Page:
RALEIGH — An effort to reshape perceptions of Southwest Raleigh – and ultimately, attract more investment and high-quality growth – kicks off this week after more than a year of preparation.
The initiative seeks to brand the area as Raleigh’s “creative district.” It’s a joint undertaking led by City Councilman Thomas Crowder, N.C. State University leaders and advocates who say their area doesn’t get the respect it deserves.
As home to a major research campus and several sports and cultural venues, Southwest Raleigh should be known as a cutting-edge section of the city, supporters say.
But drive a short distance from downtown and N.C. State University, and the roads are lined with business corridors that have seen little new investment for decades.
Diverse and growing
As much as anything, Southwest Raleigh needs to do a better job of promoting its unique attributes and “re-educating the real estate community,” says Crowder, an architect who has represented the area, part of District D, since 2003.
“When you look at Southwest Raleigh, it has a very rich history, and it’s an extremely diverse community,” he said. “We want to make sure moving forward that we maintain that diversity, but also expand it.”
When visitors take a closer look, they can find natural spaces and walkable neighborhoods, says Jason Hibbets, a Red Hat employee who lives in the Lineberry area off Lake Wheeler Road.
“They’re kind of off the beaten path,” Hibbets said. “There are so many cool little pocket parks that some folks don’t know about, and that they discover after they move into the neighborhood.”
“When they hear Southwest Raleigh, they automatically think N.C. State” instead of other destinations in the district, Hibbets added.
Southwest Raleigh was home to some of the city’s first inner-ring suburbs to spring up after World War II. In later decades, growth shifted to North Raleigh and Cary, leaving older developments and shopping centers that could not compete with their newer counterparts.
While commercial activity has languished, people have not stopped flowing in.
Between 1990 and 2010, the area’s population grew by about 53 percent to 95,413 residents, census figures show.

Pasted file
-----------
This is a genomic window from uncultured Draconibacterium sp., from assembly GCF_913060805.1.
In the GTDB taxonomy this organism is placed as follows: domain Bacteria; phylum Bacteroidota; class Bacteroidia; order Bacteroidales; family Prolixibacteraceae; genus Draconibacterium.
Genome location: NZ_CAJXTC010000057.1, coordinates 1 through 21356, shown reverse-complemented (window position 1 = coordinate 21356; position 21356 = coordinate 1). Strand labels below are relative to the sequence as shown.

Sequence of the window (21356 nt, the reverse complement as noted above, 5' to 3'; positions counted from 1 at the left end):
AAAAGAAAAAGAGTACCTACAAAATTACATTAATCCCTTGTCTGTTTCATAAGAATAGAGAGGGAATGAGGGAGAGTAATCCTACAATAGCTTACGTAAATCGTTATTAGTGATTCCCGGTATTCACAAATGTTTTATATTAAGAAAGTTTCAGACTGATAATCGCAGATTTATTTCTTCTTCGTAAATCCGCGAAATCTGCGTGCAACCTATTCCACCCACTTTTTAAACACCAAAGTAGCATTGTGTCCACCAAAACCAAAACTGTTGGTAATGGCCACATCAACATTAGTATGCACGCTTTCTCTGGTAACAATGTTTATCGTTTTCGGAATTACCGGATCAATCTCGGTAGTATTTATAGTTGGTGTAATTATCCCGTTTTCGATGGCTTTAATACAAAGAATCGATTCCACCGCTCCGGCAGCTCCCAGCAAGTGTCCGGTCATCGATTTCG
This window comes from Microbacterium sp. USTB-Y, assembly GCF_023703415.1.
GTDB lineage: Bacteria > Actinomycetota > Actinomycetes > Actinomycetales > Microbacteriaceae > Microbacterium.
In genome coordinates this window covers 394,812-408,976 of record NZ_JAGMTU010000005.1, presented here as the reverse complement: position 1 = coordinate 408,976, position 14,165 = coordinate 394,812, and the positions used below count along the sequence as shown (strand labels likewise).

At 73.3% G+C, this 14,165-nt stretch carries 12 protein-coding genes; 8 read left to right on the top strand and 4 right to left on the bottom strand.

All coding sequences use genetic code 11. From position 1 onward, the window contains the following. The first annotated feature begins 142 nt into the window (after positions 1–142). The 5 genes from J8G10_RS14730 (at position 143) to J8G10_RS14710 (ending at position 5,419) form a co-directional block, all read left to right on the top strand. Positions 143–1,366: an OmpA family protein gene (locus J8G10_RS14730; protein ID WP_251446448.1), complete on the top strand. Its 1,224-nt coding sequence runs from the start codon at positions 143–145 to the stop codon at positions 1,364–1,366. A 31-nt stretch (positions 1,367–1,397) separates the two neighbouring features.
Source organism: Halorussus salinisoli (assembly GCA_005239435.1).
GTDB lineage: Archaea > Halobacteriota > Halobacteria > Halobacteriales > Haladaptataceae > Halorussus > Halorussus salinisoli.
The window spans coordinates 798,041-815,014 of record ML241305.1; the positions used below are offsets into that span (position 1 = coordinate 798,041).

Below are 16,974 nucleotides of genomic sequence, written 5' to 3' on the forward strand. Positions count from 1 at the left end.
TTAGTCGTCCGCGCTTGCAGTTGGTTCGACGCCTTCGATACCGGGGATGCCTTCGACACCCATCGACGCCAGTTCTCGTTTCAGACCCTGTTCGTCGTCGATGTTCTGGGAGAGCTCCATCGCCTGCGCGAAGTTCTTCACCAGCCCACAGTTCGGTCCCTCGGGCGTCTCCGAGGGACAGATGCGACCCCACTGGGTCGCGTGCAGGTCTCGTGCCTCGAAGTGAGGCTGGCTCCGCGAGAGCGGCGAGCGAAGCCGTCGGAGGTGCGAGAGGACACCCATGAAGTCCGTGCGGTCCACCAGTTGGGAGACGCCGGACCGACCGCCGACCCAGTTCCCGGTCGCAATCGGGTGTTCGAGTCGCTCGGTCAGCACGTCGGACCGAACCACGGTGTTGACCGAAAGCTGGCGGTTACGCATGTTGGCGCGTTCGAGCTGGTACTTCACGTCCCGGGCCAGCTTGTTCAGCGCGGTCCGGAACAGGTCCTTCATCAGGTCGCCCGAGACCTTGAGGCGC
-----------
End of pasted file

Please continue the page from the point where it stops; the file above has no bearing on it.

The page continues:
Southwest Raleigh is a popular landing spot not only for students but also young graduates and N.C. State staff members. The median age is 29, and “white-collar” workers make up 71 percent of the population.
In June 2011, the City Council set aside $150,000 to fund Crowder’s plan for a two-year branding and economic development study.
The project will seek opinions on how residents, business owners, real estate agents, developers, investors and people around the Triangle perceive the area’s future.
The idea is to understand the range of perceptions and come up with a vision for how the area should evolve, said Art Rice, a landscape architecture professor and associate dean in N.C. State’s College of Design.
“If the whole time that you see Southwest Raleigh is zooming through on Western Boulevard, that’s what you’re going to think the whole thing is like,” Rice said.
“There are some wonderful residential communities that I didn’t know existed. There are lots of connections to parks and greenways. It’s a lot easier to get to and from the fairgrounds and art museum than we think.”
N.C. State, which is a partner in the study, wants to connect its growing Centennial Campus with the surroundings.
The 1,120-acre campus has a business park feeling, but new projects will add more attractions and amenities, including student housing, shopping, restaurants and two kinds of golf courses (traditional and disc).
Hibbets and neighbors want to gain recognition for the art galleries, museums and parks they say create a unique vibe.
“We’ve got professors and staff who work at N.C. State,” he said. “They’re seeing the benefits of living closer to their work.”